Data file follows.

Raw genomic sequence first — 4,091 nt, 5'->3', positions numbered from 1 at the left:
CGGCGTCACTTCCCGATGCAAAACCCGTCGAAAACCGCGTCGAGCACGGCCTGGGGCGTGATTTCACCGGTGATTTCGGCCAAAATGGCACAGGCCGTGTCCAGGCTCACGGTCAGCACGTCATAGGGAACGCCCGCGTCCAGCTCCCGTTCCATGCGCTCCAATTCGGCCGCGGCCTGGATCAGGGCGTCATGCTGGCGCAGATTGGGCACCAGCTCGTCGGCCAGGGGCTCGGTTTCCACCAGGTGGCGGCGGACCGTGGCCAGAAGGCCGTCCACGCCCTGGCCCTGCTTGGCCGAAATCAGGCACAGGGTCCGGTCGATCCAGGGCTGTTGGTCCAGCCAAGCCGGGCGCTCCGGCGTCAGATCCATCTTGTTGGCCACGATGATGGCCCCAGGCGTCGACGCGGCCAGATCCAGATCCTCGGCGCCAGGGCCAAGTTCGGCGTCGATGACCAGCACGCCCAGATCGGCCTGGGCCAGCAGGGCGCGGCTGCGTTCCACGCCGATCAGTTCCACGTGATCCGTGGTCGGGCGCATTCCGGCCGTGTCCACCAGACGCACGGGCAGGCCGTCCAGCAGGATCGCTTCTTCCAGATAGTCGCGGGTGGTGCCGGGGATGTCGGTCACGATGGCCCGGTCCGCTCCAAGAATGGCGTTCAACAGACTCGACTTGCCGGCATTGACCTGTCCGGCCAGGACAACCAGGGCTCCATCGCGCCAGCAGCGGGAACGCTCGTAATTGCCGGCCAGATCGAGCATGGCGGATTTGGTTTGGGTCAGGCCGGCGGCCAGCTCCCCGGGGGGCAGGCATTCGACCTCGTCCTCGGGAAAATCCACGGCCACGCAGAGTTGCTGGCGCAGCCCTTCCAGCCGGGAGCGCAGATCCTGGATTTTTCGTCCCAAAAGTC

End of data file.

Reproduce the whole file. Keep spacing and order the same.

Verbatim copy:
Raw genomic sequence first — 4,091 nt, 5'->3', positions numbered from 1 at the left:
CGGCGTCACTTCCCGATGCAAAACCCGTCGAAAACCGCGTCGAGCACGGCCTGGGGCGTGATTTCACCGGTGATTTCGGCCAAAATGGCACAGGCCGTGTCCAGGCTCACGGTCAGCACGTCATAGGGAACGCCCGCGTCCAGCTCCCGTTCCATGCGCTCCAATTCGGCCGCGGCCTGGATCAGGGCGTCATGCTGGCGCAGATTGGGCACCAGCTCGTCGGCCAGGGGCTCGGTTTCCACCAGGTGGCGGCGGACCGTGGCCAGAAGGCCGTCCACGCCCTGGCCCTGCTTGGCCGAAATCAGGCACAGGGTCCGGTCGATCCAGGGCTGTTGGTCCAGCCAAGCCGGGCGCTCCGGCGTCAGATCCATCTTGTTGGCCACGATGATGGCCCCAGGCGTCGACGCGGCCAGATCCAGATCCTCGGCGCCAGGGCCAAGTTCGGCGTCGATGACCAGCACGCCCAGATCGGCCTGGGCCAGCAGGGCGCGGCTGCGTTCCACGCCGATCAGTTCCACGTGATCCGTGGTCGGGCGCATTCCGGCCGTGTCCACCAGACGCACGGGCAGGCCGTCCAGCAGGATCGCTTCTTCCAGATAGTCGCGGGTGGTGCCGGGGATGTCGGTCACGATGGCCCGGTCCGCTCCAAGAATGGCGTTCAACAGACTCGACTTGCCGGCATTGACCTGTCCGGCCAGGACAACCAGGGCTCCATCGCGCCAGCAGCGGGAACGCTCGTAATTGCCGGCCAGATCGAGCATGGCGGATTTGGTTTGGGTCAGGCCGGCGGCCAGCTCCCCGGGGGGCAGGCATTCGACCTCGTCCTCGGGAAAATCCACGGCCACGCAGAGTTGCTGGCGCAGCCCTTCCAGCCGGGAGCGCAGATCCTGGATTTTTCGTCCCAAAAGTC